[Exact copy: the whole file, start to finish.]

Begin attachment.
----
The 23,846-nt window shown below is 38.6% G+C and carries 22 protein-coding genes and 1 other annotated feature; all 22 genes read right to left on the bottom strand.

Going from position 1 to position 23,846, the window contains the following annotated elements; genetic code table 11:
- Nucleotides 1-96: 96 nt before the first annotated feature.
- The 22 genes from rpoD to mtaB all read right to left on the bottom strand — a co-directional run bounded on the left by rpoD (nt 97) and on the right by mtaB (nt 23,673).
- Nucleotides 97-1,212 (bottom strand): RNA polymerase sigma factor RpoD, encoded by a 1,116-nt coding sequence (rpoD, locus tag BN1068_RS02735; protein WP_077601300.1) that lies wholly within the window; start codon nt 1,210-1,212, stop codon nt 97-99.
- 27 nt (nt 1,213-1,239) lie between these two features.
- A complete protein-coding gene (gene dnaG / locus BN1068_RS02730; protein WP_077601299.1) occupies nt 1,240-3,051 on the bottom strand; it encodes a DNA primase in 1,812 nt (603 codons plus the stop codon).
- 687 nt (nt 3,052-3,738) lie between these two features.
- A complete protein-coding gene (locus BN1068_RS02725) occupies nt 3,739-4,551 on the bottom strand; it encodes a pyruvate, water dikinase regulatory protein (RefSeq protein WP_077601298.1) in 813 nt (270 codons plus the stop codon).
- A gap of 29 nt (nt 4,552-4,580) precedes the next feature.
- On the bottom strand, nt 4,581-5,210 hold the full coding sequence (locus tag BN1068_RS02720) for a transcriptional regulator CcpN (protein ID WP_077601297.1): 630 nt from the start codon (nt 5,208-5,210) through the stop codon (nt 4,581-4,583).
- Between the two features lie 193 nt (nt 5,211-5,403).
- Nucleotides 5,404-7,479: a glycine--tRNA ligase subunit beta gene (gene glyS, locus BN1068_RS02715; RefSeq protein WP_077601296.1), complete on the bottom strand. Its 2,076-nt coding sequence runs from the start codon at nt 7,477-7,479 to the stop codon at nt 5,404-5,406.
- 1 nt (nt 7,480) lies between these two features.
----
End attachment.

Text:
The 23,846-nt window shown below is 38.6% G+C and carries 22 protein-coding genes and 1 other annotated feature; all 22 genes read right to left on the bottom strand.

Going from position 1 to position 23,846, the window contains the following annotated elements; genetic code table 11:
- Nucleotides 1-96: 96 nt before the first annotated feature.
- The 22 genes from rpoD to mtaB all read right to left on the bottom strand — a co-directional run bounded on the left by rpoD (nt 97) and on the right by mtaB (nt 23,673).
- Nucleotides 97-1,212 (bottom strand): RNA polymerase sigma factor RpoD, encoded by a 1,116-nt coding sequence (rpoD, locus tag BN1068_RS02735; protein WP_077601300.1) that lies wholly within the window; start codon nt 1,210-1,212, stop codon nt 97-99.
- 27 nt (nt 1,213-1,239) lie between these two features.
- A complete protein-coding gene (gene dnaG / locus BN1068_RS02730; protein WP_077601299.1) occupies nt 1,240-3,051 on the bottom strand; it encodes a DNA primase in 1,812 nt (603 codons plus the stop codon).
- 687 nt (nt 3,052-3,738) lie between these two features.
- A complete protein-coding gene (locus BN1068_RS02725) occupies nt 3,739-4,551 on the bottom strand; it encodes a pyruvate, water dikinase regulatory protein (RefSeq protein WP_077601298.1) in 813 nt (270 codons plus the stop codon).
- A gap of 29 nt (nt 4,552-4,580) precedes the next feature.
- On the bottom strand, nt 4,581-5,210 hold the full coding sequence (locus tag BN1068_RS02720) for a transcriptional regulator CcpN (protein ID WP_077601297.1): 630 nt from the start codon (nt 5,208-5,210) through the stop codon (nt 4,581-4,583).
- Between the two features lie 193 nt (nt 5,211-5,403).
- Nucleotides 5,404-7,479: a glycine--tRNA ligase subunit beta gene (gene glyS, locus BN1068_RS02715; RefSeq protein WP_077601296.1), complete on the bottom strand. Its 2,076-nt coding sequence runs from the start codon at nt 7,477-7,479 to the stop codon at nt 5,404-5,406.
- 1 nt (nt 7,480) lies between these two features.